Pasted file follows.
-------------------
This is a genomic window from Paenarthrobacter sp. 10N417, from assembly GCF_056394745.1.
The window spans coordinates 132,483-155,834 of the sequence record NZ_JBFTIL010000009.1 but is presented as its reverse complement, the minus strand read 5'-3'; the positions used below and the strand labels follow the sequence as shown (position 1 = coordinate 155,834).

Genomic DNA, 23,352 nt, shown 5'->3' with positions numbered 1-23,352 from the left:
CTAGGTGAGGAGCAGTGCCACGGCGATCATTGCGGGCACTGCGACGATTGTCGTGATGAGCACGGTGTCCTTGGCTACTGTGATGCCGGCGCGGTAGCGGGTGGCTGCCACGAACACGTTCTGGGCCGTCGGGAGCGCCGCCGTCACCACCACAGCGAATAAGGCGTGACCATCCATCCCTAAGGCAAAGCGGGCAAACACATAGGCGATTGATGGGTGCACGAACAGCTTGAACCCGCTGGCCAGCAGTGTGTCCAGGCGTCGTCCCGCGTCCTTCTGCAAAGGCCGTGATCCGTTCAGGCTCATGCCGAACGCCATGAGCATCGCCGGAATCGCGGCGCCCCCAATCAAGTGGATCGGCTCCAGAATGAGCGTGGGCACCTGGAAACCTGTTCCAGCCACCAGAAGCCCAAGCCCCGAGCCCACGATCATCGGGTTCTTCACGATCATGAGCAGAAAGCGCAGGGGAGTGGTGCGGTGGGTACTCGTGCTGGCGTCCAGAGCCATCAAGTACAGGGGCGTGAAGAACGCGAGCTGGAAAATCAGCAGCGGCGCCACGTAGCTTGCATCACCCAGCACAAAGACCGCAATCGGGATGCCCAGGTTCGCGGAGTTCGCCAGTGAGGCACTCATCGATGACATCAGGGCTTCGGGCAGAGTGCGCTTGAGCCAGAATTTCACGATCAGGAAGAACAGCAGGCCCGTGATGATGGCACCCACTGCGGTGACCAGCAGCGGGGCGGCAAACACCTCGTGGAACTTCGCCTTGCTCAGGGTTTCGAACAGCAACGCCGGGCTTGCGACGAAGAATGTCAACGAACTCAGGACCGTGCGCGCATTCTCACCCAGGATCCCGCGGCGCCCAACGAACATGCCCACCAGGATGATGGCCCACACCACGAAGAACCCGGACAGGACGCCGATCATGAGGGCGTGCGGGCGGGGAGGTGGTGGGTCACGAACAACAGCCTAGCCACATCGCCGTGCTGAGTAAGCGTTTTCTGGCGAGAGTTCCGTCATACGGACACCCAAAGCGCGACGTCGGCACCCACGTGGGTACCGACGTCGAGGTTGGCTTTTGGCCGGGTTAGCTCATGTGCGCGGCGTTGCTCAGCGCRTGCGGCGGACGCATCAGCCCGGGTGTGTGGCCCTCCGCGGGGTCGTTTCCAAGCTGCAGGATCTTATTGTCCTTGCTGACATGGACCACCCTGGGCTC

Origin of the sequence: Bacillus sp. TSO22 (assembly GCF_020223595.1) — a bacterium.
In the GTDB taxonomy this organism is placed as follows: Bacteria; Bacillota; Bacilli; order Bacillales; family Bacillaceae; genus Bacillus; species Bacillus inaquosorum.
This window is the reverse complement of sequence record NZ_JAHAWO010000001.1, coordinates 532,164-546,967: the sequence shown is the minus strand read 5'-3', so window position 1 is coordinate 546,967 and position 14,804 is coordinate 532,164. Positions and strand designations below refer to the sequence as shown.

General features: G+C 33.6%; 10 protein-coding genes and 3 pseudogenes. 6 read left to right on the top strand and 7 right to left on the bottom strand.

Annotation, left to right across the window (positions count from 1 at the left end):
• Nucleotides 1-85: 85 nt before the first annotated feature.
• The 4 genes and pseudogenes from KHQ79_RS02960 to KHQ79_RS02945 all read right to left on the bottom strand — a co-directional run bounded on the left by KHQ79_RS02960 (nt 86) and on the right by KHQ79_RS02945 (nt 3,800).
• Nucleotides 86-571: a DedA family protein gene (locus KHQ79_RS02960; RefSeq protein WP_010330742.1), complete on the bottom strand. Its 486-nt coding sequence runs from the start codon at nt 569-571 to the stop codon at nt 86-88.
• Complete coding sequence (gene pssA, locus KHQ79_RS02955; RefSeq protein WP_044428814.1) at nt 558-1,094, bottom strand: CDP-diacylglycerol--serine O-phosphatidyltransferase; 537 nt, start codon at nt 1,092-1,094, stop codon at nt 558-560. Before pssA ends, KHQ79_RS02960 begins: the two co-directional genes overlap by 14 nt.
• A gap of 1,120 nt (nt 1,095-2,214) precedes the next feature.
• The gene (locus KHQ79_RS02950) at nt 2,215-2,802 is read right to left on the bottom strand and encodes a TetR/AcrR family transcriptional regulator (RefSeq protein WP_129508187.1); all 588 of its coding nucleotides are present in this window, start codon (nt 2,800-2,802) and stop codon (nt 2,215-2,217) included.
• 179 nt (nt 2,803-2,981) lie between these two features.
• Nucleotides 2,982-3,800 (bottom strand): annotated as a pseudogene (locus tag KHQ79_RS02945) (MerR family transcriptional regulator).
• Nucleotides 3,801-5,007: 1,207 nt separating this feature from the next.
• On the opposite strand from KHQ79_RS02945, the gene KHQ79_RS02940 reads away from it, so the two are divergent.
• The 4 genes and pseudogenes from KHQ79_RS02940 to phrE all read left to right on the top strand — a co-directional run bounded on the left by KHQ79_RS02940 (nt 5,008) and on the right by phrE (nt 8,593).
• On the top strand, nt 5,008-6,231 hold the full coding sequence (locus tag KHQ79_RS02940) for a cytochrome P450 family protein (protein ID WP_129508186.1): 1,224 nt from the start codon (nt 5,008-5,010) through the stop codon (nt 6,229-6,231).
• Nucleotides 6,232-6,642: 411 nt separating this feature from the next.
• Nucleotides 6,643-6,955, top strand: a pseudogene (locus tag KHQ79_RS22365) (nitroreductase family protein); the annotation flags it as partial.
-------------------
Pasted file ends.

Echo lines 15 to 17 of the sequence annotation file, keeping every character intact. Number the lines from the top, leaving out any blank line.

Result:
• The gene (locus KHQ79_RS02950) at nt 2,215-2,802 is read right to left on the bottom strand and encodes a TetR/AcrR family transcriptional regulator (RefSeq protein WP_129508187.1); all 588 of its coding nucleotides are present in this window, start codon (nt 2,800-2,802) and stop codon (nt 2,215-2,217) included.
• 179 nt (nt 2,803-2,981) lie between these two features.
• Nucleotides 2,982-3,800 (bottom strand): annotated as a pseudogene (locus tag KHQ79_RS02945) (MerR family transcriptional regulator).